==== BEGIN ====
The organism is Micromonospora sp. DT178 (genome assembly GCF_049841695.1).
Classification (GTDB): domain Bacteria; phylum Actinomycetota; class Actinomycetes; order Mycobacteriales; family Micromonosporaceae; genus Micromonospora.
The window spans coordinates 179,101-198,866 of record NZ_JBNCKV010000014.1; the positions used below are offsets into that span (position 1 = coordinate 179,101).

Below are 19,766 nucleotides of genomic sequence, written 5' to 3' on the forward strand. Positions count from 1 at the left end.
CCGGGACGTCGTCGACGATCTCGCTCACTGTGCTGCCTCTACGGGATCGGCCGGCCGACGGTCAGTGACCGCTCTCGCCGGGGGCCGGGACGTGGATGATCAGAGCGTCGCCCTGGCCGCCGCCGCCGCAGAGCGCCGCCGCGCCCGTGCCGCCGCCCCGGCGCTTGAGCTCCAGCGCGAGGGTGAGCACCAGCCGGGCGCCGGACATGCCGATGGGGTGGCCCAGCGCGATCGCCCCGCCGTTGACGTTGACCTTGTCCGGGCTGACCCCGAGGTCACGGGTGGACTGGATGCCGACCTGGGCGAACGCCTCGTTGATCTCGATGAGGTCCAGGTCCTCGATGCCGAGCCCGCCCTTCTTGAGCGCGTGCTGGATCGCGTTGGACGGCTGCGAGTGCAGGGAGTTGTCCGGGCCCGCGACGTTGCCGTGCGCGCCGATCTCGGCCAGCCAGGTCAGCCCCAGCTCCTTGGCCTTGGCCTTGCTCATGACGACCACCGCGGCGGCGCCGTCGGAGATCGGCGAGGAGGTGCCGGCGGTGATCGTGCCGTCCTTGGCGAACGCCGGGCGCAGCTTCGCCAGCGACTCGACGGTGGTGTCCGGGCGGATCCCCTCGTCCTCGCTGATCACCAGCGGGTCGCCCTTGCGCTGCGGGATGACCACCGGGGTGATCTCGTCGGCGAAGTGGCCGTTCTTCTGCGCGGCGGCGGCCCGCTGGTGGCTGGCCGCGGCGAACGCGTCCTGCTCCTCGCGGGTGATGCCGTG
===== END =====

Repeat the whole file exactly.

The organism is Micromonospora sp. DT178 (genome assembly GCF_049841695.1).
Classification (GTDB): domain Bacteria; phylum Actinomycetota; class Actinomycetes; order Mycobacteriales; family Micromonosporaceae; genus Micromonospora.
The window spans coordinates 179,101-198,866 of record NZ_JBNCKV010000014.1; the positions used below are offsets into that span (position 1 = coordinate 179,101).

Below are 19,766 nucleotides of genomic sequence, written 5' to 3' on the forward strand. Positions count from 1 at the left end.
CCGGGACGTCGTCGACGATCTCGCTCACTGTGCTGCCTCTACGGGATCGGCCGGCCGACGGTCAGTGACCGCTCTCGCCGGGGGCCGGGACGTGGATGATCAGAGCGTCGCCCTGGCCGCCGCCGCCGCAGAGCGCCGCCGCGCCCGTGCCGCCGCCCCGGCGCTTGAGCTCCAGCGCGAGGGTGAGCACCAGCCGGGCGCCGGACATGCCGATGGGGTGGCCCAGCGCGATCGCCCCGCCGTTGACGTTGACCTTGTCCGGGCTGACCCCGAGGTCACGGGTGGACTGGATGCCGACCTGGGCGAACGCCTCGTTGATCTCGATGAGGTCCAGGTCCTCGATGCCGAGCCCGCCCTTCTTGAGCGCGTGCTGGATCGCGTTGGACGGCTGCGAGTGCAGGGAGTTGTCCGGGCCCGCGACGTTGCCGTGCGCGCCGATCTCGGCCAGCCAGGTCAGCCCCAGCTCCTTGGCCTTGGCCTTGCTCATGACGACCACCGCGGCGGCGCCGTCGGAGATCGGCGAGGAGGTGCCGGCGGTGATCGTGCCGTCCTTGGCGAACGCCGGGCGCAGCTTCGCCAGCGACTCGACGGTGGTGTCCGGGCGGATCCCCTCGTCCTCGCTGATCACCAGCGGGTCGCCCTTGCGCTGCGGGATGACCACCGGGGTGATCTCGTCGGCGAAGTGGCCGTTCTTCTGCGCGGCGGCGGCCCGCTGGTGGCTGGCCGCGGCGAACGCGTCCTGCTCCTCGCGGGTGATGCCGTG